The Affortable Care Act has brought significant change in the health care world including high deductibles, consolidation of health systems,
innovative payment models. It is clear that these changes are impacting surgery and the surgeon practice but how will this impact our patients. Currently, hospital revenue is driven by volume, i.e. number of procedures. Generally, surgeons provide the largest volume of procedures and the most “profitable” business. Doing more cases makes the hospital happy. However, surgery is transitioning from revenue center to cost center.
Today, surgeons are focused on providing the highest quality of care for their patients. This means a safe operation that results in limited morbidity and mortality. We want minimal pain, rapid recovery, and no complications. Recent innovation in surgery has focused on improving clinical outcomes. Doing more surgery to help the hospital bottom line is not the focus of modern surgical research and innovation.
As hospitals transition away from volume-based reimbursement (surgery as a revenue center), we will see more and more focus on providing high quality care to patients who will benefit most from surgical intervention. From a business prospective, hospitals will be payed not for an individual procedure/operation but for the global care of a population. To increase profitability, hospitals will see surgery as a source of money loss (cost center) and attempt to limit procedures.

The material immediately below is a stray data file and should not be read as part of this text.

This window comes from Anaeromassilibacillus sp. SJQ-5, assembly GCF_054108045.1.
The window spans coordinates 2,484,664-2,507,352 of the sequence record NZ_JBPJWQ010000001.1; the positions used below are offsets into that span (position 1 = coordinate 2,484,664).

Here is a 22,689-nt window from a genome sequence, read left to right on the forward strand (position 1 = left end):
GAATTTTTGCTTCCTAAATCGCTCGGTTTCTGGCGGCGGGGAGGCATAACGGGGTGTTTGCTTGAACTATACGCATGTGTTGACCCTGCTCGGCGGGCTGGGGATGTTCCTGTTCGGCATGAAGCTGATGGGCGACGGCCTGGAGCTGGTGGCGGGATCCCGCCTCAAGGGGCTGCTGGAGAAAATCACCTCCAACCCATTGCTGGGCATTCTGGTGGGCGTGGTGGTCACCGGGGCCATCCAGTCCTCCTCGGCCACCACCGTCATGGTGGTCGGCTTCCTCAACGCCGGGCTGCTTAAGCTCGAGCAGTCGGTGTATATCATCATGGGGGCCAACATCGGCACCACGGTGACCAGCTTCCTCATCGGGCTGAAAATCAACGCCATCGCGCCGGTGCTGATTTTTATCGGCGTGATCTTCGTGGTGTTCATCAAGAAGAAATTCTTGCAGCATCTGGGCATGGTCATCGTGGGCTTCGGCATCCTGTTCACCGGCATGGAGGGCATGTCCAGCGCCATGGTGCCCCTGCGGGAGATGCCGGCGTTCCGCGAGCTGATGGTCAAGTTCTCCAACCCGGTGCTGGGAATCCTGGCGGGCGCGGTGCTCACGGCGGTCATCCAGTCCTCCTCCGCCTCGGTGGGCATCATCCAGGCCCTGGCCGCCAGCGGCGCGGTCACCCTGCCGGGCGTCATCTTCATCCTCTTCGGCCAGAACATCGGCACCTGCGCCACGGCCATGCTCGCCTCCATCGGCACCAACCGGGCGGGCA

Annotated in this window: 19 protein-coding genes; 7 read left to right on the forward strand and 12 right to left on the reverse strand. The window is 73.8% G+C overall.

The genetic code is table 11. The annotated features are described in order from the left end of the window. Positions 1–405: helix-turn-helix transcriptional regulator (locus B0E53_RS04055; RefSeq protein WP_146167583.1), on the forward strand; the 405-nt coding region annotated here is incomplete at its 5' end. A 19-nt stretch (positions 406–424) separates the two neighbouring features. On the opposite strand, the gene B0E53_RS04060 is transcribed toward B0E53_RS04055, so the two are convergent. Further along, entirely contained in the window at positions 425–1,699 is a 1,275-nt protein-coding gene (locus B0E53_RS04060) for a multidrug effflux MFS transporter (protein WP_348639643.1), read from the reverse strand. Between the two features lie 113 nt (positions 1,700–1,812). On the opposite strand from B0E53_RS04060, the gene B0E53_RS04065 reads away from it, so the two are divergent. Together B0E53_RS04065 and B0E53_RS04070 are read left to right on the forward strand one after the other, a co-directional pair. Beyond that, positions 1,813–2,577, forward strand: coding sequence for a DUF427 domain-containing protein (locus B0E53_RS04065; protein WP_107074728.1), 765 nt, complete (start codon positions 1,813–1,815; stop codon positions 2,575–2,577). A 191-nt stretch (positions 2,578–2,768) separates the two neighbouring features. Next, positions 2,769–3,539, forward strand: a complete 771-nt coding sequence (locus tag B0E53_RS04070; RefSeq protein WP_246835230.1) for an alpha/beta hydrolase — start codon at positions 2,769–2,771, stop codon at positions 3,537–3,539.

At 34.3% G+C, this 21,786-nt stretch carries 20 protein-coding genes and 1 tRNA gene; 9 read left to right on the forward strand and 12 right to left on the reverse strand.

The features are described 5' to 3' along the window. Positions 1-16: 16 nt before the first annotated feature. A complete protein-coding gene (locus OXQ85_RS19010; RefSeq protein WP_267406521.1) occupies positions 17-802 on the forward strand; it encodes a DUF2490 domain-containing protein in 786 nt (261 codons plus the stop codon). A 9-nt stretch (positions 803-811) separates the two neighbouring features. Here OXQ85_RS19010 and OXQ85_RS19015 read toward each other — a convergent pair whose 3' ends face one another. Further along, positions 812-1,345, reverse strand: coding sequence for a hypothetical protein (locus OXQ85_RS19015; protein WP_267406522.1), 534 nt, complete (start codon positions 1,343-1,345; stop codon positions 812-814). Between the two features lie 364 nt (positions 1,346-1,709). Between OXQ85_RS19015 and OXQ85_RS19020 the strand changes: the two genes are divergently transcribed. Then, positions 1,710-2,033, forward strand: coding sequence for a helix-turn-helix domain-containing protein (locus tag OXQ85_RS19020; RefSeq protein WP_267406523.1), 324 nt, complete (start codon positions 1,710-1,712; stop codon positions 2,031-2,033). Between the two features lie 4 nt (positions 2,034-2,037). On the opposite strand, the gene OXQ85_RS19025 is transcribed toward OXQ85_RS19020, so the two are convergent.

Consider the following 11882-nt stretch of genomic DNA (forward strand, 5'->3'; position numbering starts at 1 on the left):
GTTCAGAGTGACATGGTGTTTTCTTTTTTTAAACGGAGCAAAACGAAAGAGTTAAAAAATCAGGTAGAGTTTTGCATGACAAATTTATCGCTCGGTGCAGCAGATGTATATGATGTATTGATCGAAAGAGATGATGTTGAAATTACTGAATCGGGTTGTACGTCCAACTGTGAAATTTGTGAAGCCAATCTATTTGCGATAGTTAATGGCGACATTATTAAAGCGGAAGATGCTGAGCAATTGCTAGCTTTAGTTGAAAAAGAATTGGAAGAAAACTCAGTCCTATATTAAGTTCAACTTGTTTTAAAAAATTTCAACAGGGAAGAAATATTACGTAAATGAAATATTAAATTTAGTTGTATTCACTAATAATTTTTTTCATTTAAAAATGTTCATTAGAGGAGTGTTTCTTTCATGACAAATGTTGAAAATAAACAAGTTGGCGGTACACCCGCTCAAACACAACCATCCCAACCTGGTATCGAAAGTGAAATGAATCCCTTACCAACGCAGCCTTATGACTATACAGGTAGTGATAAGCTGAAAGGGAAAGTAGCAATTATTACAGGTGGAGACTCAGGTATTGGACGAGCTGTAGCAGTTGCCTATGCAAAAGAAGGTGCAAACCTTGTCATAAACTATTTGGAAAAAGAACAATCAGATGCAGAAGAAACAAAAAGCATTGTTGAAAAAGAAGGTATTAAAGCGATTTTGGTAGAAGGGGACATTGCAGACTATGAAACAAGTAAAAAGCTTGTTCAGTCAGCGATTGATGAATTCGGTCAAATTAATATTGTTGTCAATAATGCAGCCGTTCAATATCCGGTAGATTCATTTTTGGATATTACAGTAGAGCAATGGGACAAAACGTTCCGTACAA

In this new model, surgeons and their patients will need to be focused on the overall cost benefit of an operation. For example, a palliative operation that might not prolong someones life might improve someones quality of life and decrease readmissions. Given our position as institution and community leaders, surgeons need to represent our patient’s best interest in this transition of care delivery and reimbursement.